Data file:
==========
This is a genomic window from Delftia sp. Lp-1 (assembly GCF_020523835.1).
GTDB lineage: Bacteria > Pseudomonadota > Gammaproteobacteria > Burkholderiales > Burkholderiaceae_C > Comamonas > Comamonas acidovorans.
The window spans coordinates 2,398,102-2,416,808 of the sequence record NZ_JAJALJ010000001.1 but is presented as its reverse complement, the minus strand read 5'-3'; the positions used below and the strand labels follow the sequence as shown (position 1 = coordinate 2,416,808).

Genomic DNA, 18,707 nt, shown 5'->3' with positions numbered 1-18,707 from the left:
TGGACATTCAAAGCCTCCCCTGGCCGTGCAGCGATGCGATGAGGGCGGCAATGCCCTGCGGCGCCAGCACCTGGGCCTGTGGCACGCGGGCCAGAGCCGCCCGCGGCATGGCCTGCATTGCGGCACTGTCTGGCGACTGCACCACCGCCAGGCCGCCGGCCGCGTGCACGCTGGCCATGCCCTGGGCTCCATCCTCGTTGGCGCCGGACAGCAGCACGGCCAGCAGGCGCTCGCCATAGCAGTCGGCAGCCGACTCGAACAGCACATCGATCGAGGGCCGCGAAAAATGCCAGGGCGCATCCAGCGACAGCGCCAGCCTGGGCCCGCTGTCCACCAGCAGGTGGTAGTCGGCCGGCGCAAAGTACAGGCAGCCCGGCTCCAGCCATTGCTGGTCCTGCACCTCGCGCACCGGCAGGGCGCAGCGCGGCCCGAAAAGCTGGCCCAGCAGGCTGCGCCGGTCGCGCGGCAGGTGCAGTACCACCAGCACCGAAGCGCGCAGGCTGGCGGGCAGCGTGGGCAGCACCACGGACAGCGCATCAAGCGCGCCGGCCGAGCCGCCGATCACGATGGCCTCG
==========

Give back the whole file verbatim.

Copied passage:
This is a genomic window from Delftia sp. Lp-1 (assembly GCF_020523835.1).
GTDB lineage: Bacteria > Pseudomonadota > Gammaproteobacteria > Burkholderiales > Burkholderiaceae_C > Comamonas > Comamonas acidovorans.
The window spans coordinates 2,398,102-2,416,808 of the sequence record NZ_JAJALJ010000001.1 but is presented as its reverse complement, the minus strand read 5'-3'; the positions used below and the strand labels follow the sequence as shown (position 1 = coordinate 2,416,808).

Genomic DNA, 18,707 nt, shown 5'->3' with positions numbered 1-18,707 from the left:
TGGACATTCAAAGCCTCCCCTGGCCGTGCAGCGATGCGATGAGGGCGGCAATGCCCTGCGGCGCCAGCACCTGGGCCTGTGGCACGCGGGCCAGAGCCGCCCGCGGCATGGCCTGCATTGCGGCACTGTCTGGCGACTGCACCACCGCCAGGCCGCCGGCCGCGTGCACGCTGGCCATGCCCTGGGCTCCATCCTCGTTGGCGCCGGACAGCAGCACGGCCAGCAGGCGCTCGCCATAGCAGTCGGCAGCCGACTCGAACAGCACATCGATCGAGGGCCGCGAAAAATGCCAGGGCGCATCCAGCGACAGCGCCAGCCTGGGCCCGCTGTCCACCAGCAGGTGGTAGTCGGCCGGCGCAAAGTACAGGCAGCCCGGCTCCAGCCATTGCTGGTCCTGCACCTCGCGCACCGGCAGGGCGCAGCGCGGCCCGAAAAGCTGGCCCAGCAGGCTGCGCCGGTCGCGCGGCAGGTGCAGTACCACCAGCACCGAAGCGCGCAGGCTGGCGGGCAGCGTGGGCAGCACCACGGACAGCGCATCAAGCGCGCCGGCCGAGCCGCCGATCACGATGGCCTCG